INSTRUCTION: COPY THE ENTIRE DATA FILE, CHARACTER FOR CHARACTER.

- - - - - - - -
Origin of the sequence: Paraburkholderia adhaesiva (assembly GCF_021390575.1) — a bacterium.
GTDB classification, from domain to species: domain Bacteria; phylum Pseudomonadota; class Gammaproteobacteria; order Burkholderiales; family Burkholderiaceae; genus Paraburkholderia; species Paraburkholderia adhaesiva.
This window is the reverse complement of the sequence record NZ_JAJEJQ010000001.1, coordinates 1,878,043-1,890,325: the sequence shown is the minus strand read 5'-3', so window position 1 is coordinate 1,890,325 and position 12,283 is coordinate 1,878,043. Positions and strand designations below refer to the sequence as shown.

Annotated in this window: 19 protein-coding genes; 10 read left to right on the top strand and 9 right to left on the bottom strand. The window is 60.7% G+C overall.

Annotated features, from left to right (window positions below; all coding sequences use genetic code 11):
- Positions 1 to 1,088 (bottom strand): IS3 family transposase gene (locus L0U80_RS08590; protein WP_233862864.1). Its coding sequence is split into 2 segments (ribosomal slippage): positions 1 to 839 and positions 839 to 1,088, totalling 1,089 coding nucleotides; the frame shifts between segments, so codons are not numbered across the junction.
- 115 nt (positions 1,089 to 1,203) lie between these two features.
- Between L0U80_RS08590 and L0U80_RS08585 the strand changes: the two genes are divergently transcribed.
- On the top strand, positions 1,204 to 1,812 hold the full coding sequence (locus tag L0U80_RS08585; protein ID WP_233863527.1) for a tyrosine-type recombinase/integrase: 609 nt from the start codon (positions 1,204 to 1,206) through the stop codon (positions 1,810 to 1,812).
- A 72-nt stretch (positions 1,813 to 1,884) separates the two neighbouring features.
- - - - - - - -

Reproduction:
Origin of the sequence: Paraburkholderia adhaesiva (assembly GCF_021390575.1) — a bacterium.
GTDB classification, from domain to species: domain Bacteria; phylum Pseudomonadota; class Gammaproteobacteria; order Burkholderiales; family Burkholderiaceae; genus Paraburkholderia; species Paraburkholderia adhaesiva.
This window is the reverse complement of the sequence record NZ_JAJEJQ010000001.1, coordinates 1,878,043-1,890,325: the sequence shown is the minus strand read 5'-3', so window position 1 is coordinate 1,890,325 and position 12,283 is coordinate 1,878,043. Positions and strand designations below refer to the sequence as shown.

Annotated in this window: 19 protein-coding genes; 10 read left to right on the top strand and 9 right to left on the bottom strand. The window is 60.7% G+C overall.

Annotated features, from left to right (window positions below; all coding sequences use genetic code 11):
- Positions 1 to 1,088 (bottom strand): IS3 family transposase gene (locus L0U80_RS08590; protein WP_233862864.1). Its coding sequence is split into 2 segments (ribosomal slippage): positions 1 to 839 and positions 839 to 1,088, totalling 1,089 coding nucleotides; the frame shifts between segments, so codons are not numbered across the junction.
- 115 nt (positions 1,089 to 1,203) lie between these two features.
- Between L0U80_RS08590 and L0U80_RS08585 the strand changes: the two genes are divergently transcribed.
- On the top strand, positions 1,204 to 1,812 hold the full coding sequence (locus tag L0U80_RS08585; protein ID WP_233863527.1) for a tyrosine-type recombinase/integrase: 609 nt from the start codon (positions 1,204 to 1,206) through the stop codon (positions 1,810 to 1,812).
- A 72-nt stretch (positions 1,813 to 1,884) separates the two neighbouring features.